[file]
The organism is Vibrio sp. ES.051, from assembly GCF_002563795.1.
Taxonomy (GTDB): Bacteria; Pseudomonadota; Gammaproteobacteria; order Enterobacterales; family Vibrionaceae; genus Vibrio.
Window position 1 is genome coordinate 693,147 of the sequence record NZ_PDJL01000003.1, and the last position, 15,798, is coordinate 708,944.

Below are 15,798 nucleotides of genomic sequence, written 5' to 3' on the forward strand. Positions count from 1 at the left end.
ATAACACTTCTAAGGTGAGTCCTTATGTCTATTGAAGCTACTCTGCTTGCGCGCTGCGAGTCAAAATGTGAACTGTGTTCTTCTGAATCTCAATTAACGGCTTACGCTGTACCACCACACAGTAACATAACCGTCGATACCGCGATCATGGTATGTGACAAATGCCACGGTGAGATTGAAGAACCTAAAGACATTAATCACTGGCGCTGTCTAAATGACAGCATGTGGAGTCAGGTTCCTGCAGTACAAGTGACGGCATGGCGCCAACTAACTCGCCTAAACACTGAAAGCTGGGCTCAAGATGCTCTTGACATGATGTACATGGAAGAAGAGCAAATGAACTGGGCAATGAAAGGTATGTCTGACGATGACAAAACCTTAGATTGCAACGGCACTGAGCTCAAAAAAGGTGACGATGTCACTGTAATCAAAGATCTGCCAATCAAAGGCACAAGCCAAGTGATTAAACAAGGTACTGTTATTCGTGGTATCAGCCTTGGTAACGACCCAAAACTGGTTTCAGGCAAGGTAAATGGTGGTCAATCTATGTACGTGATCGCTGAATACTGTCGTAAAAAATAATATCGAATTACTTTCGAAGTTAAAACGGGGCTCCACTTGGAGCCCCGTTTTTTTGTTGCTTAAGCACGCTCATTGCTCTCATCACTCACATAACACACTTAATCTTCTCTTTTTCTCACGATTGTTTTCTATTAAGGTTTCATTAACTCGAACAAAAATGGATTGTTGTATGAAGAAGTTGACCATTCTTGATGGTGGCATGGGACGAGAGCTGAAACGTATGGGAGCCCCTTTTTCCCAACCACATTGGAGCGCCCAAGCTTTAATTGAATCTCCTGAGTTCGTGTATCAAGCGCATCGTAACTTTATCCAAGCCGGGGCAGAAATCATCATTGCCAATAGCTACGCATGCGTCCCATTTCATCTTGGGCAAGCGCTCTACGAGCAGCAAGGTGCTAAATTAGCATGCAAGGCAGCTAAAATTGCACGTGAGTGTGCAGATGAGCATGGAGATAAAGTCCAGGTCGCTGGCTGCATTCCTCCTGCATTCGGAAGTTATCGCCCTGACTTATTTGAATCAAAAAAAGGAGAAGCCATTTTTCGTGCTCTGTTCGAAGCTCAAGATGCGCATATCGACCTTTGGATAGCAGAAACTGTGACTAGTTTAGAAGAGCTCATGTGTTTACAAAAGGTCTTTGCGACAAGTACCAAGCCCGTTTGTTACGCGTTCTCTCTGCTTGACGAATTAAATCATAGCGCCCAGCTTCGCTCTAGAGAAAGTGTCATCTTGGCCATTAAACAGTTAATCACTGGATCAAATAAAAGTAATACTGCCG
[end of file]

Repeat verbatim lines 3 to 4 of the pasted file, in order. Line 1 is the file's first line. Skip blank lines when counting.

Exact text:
Window position 1 is genome coordinate 693,147 of the sequence record NZ_PDJL01000003.1, and the last position, 15,798, is coordinate 708,944.

Below are 15,798 nucleotides of genomic sequence, written 5' to 3' on the forward strand. Positions count from 1 at the left end.